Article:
Sunday, October 28, 2007

Horse show in a bull ring

Being in Valencia we happened upon the show, Passionata Andaluza, which features Andalusian riders and horses, as well as flamenco dancers and the popular pianist/composer, Manolo Carrasco. Carrasco is utterly energetic, wild, frenetic - and a big show off. He’s just what the show needs, yet how he copes with the heavy duty playing he does each night is beyond me. As a pianist myself, I know what he’s doing to his hands. Nevertheless, he plays with all the fury required - and occasionally some tenderness. I think he prefers fury to tenderness, but that may just be my opinion.
Apparently he’s composed all the music for this show - some of it well-known Spanish tunes adapted and arranged - and along with a top band, he plays continually throughout. There’s a superb sax player (who doubles on flute at one point), guitarists, a drummer, and three singers, who occasionally do solos in that typical wailing Spanish way.
The horses are wonderful, of course; they trot in time to the music, and do their movements with great serenity. And of course they stand on their hind legs and everyone claps. And one of them manages to lift himself completely off the ground and kick his back legs out. They’re a delight, really.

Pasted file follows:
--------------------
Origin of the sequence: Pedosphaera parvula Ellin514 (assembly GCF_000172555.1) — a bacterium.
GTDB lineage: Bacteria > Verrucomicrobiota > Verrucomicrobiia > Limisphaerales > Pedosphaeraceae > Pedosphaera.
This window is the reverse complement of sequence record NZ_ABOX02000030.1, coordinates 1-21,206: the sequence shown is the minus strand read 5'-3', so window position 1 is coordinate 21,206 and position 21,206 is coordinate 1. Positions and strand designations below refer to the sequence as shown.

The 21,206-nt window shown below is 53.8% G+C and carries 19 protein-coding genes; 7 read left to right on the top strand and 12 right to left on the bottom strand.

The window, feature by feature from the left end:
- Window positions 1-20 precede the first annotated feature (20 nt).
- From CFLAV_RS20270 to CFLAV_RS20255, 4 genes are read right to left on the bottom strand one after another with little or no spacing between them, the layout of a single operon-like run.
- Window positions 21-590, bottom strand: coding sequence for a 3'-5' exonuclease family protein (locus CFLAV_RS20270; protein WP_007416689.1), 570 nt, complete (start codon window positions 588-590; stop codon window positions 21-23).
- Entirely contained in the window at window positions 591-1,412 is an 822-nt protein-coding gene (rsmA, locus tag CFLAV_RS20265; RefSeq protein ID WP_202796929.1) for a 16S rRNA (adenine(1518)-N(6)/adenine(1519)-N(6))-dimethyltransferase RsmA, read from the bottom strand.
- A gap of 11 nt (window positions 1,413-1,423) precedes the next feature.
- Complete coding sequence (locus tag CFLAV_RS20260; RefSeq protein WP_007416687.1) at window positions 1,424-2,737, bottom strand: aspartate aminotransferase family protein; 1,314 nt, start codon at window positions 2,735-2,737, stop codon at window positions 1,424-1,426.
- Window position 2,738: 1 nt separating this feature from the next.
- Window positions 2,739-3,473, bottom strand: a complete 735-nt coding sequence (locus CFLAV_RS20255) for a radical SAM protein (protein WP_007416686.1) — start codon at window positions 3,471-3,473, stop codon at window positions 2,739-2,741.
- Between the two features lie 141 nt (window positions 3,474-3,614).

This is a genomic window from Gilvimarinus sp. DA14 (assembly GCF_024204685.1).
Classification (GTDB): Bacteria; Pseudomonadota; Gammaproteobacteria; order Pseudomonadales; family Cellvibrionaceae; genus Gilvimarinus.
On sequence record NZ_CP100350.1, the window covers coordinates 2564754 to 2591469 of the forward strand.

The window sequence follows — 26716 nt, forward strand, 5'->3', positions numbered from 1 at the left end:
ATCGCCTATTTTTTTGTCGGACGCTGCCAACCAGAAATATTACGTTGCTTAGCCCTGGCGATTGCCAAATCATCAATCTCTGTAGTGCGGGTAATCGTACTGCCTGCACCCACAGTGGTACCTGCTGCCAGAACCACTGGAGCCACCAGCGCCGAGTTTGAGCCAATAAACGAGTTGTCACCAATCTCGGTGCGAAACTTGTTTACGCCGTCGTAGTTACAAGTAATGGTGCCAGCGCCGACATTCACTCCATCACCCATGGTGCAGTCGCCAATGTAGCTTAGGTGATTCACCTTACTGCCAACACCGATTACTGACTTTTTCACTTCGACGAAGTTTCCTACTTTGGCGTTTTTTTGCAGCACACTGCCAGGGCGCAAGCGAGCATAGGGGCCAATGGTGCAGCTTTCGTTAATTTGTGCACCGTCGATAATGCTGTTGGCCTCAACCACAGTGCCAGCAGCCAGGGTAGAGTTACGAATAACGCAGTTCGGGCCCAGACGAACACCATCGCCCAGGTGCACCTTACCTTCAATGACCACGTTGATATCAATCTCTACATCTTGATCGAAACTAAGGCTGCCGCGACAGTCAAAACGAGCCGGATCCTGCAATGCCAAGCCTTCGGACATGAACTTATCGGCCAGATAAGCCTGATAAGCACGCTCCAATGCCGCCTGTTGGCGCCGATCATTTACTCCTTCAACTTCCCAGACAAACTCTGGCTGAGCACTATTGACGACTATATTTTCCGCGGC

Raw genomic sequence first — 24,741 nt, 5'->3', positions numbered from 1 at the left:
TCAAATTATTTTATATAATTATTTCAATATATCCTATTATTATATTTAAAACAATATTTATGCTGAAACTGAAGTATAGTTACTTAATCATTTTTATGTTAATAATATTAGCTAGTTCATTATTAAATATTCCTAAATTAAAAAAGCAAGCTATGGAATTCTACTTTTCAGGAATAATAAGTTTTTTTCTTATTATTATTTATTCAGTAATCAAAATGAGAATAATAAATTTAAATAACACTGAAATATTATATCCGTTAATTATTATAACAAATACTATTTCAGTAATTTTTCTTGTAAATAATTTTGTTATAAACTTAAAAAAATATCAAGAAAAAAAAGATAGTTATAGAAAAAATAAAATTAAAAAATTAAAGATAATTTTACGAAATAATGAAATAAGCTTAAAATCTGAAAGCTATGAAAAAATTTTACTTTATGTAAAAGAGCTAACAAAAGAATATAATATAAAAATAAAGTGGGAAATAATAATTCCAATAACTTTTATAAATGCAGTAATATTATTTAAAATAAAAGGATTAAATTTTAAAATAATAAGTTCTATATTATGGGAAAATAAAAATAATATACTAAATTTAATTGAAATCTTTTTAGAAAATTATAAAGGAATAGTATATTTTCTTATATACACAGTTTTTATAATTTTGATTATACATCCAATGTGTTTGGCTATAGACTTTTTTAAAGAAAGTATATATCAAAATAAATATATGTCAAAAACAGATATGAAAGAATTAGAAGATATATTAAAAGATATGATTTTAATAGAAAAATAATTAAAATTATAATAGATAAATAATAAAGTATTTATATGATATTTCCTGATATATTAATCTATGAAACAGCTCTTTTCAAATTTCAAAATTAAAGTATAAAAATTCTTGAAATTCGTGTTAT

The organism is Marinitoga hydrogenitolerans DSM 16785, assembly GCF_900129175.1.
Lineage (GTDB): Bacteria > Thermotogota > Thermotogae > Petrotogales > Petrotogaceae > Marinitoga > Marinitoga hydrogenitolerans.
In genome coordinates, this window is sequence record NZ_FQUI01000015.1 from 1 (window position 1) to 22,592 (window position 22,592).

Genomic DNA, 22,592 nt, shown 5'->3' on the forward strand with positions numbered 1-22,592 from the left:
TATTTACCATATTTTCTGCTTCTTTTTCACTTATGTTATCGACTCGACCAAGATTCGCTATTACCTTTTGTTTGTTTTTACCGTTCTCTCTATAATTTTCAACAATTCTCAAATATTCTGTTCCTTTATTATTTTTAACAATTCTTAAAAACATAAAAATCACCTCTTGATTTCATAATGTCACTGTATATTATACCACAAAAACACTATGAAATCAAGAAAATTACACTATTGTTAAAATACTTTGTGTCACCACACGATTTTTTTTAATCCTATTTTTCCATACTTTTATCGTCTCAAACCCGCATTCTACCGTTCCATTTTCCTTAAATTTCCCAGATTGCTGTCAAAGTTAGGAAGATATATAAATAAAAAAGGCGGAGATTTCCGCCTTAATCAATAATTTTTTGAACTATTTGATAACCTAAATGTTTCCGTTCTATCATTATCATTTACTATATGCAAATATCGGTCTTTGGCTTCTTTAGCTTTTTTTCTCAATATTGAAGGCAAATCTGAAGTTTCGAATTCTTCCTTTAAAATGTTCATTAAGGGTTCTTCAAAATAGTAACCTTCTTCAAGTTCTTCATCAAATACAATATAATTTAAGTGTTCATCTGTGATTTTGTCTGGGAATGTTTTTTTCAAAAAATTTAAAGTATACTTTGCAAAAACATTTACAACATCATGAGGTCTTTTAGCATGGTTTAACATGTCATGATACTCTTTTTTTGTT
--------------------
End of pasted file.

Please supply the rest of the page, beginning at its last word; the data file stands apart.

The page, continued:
And then there are the dancers. I can’t find their names listed on the site, but they’re superb too. Five women and a couple of blokes, and their timing and passion is spot on throughout. I enjoyed them more than the horses for the most part.
The show was held in what must be a former bullring, right next to the main railway station in Valencia: the Plaza de Toros is what it’s called. It’s very large, and must hold two or three thousand people at least, though it was only about two thirds full tonight. The seating is concrete, so they provided some padded portable seats at a euro a throw. They were definitely necessary! And of course, being in the open air, people smoked all around - and drank from those Spanish skin bottles in the usual Spanish way: holding it about a foot away and letting it arc into the mouth.

Saturday, October 27, 2007

Being less than perfect tourists

We’re not very good tourists. I’ve come to the conclusion that not only do we get overwhelmed by choice, but even the choices we take up aren’t necessarily the best ones. Part of this is because I’m a bit disinclined to go just for the obvious tourist attractions. For instance I could have quite happily not gone to Pisa in Italy, but in the end we did, and it was interesting, but not surprising. That’s the problem with the obvious choices: we’ve seen them so often in pictures that they’ve lost their ability to surprise.
It’s been the same with choosing which cities to visit on our way around the five countries we’d opted to come to on our Eurail pass. Originally in Germany, we were going to go to the cities on the East side: Berlin and Munich were on our list. And then we discovered problems with getting from one of these places into Switzerland, and my wife found that there was a train that took you past the Rhine for a long distance, and we ended up going for places on the West: Cologne and Heidelberg, both of which I enjoyed, but they hadn’t been our first choices.